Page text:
Then Christian said to Hopeful, “If these men cannot stand before the sentence of men, what will they do before the sentence of God? And if they are mute when dealt with by vessels of clay, what will they do when they shall be rebuked by the flames of a devouring fire?”1
I remember a conversation with my first pastor about money. At the time, Emily and I had a lot of debt and we were trying to figure out how to pay it off (a little faster than paying a bit at a time). We were brand new Christians, and said, “If we took the money we give and applied it to the debt instead, we could have it cleared in about a year. Would that be okay?”
“No, it wouldn’t be an issue,” he replied. “The problem is you won’t do it.”
“Why?” I asked, my curiosity piqued.
I’ll never forget his answer: “You said ‘if.'”
The “if” statements we make when it comes to money reveal a lot about us. If I make more money, then I’ll start giving. If I get the bonus, I’ll make this donation. If this happens, then…
If, if, if.
The problem with the ifs is we use them as an escape from doing what the Lord has already called us to. We know we’re to be generous, but really, we like our stuff better. And it’s a sore spot for us. So when we hear a sermon that talks about money, or when we read a book that describes the radical self-sacrificial nature of the Christian faith, we get our backs up, pull the legalist card and bail.
But the words that confront us—these are the words of men. And we cannot stand before them. How then will we stand “before the sentence of God”? Without a broken and contrite heart, we cannot.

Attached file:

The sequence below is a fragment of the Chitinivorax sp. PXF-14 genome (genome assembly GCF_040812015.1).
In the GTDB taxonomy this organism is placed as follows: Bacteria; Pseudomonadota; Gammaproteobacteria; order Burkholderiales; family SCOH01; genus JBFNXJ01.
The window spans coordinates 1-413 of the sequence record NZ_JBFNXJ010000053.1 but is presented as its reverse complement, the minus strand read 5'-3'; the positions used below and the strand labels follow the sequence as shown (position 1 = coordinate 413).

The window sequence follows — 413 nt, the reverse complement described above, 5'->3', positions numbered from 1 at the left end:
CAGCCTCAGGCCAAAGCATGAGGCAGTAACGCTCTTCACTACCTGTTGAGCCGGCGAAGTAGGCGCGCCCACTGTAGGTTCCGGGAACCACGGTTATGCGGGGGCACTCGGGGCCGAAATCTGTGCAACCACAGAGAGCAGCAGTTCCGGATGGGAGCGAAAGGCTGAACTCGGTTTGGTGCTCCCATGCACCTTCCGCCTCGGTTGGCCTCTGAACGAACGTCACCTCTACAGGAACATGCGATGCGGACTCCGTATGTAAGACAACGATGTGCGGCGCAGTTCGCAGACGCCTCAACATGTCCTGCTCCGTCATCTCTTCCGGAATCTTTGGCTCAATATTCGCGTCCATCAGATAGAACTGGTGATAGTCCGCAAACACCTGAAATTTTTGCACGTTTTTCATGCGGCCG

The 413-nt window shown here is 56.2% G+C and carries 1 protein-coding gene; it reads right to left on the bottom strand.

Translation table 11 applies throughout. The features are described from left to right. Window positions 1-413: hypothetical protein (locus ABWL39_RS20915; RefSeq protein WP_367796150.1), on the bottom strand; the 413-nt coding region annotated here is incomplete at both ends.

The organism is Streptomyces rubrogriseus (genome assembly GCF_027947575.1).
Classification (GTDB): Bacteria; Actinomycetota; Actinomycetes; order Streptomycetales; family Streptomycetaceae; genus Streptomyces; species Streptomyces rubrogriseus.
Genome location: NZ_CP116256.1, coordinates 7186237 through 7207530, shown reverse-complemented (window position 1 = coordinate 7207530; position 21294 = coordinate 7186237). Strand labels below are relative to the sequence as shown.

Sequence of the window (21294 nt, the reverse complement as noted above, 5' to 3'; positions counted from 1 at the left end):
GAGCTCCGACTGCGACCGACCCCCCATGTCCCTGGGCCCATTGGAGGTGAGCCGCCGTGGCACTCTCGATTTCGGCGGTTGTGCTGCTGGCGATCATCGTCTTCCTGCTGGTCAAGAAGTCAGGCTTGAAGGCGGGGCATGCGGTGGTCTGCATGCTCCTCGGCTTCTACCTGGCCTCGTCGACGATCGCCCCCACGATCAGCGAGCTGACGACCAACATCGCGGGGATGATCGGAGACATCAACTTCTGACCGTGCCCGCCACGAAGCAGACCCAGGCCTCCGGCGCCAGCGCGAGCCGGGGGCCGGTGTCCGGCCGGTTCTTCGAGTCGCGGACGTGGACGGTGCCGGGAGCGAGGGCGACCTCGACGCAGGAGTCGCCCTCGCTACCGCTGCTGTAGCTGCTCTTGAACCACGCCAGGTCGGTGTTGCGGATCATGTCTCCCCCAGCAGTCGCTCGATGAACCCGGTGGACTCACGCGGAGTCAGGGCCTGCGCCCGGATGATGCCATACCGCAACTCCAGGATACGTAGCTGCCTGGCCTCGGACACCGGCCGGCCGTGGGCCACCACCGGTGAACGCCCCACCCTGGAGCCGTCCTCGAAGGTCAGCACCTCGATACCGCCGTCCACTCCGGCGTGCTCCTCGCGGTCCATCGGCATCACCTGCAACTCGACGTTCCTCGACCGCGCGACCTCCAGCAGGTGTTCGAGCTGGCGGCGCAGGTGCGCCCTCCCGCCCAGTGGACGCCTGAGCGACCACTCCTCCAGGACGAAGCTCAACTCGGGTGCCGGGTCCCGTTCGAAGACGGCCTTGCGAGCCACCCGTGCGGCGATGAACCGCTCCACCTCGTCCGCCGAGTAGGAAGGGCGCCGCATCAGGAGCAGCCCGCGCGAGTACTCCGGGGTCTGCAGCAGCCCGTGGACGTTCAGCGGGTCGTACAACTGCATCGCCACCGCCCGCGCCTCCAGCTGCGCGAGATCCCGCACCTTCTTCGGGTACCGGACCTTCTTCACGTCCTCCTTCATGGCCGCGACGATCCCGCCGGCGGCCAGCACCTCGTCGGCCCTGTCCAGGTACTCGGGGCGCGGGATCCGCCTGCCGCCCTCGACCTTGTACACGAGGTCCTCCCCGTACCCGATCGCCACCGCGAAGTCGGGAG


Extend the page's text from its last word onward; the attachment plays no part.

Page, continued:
Reading with Ryken
The interaction between the travelers and the worshipers of wealth is a temptation scene par excellence. Here the danger is not external hostility but the allurement of worldly success. The allegorical antagonists are not bullies but qualities (such as Money-love and Save-all) that make life easy in the name of religion. Accordingly, what the conflict requires from Christian is the ability to provide convincing intellectual reasons against the claims that religious people can pursue wealth and success as their highest goals.2
The next discussion of The Pilgrim’s Progress will be centered around chapters 10 and 11 (I should note: chapter breaks are based on the 2009 Crossway edition).
This reading project only works if we’re reading together. So if there are things that stood out to you in this chapter, if there are questions you had, this is the time and place to have your say. Here are a few questions to help guide our discussion:
- How does the temptation to live an easy life in the name of religion?
- Consider 1 John 2:15-17. How do you see John’s warnings exhibited in the worshippers of wealth? Why is this form of worldliness so dangerous?
- How can you protect yourself from it?
Post a comment below or to link to your blog if you’ve chosen to write about this on your own site.
- The Pilgrim’s Progress, Kindle location 1761 ↩
- Christian Guides to the Classics: Bunyan’s The Pilgrim’s Progress by Leland Ryken, 39 ↩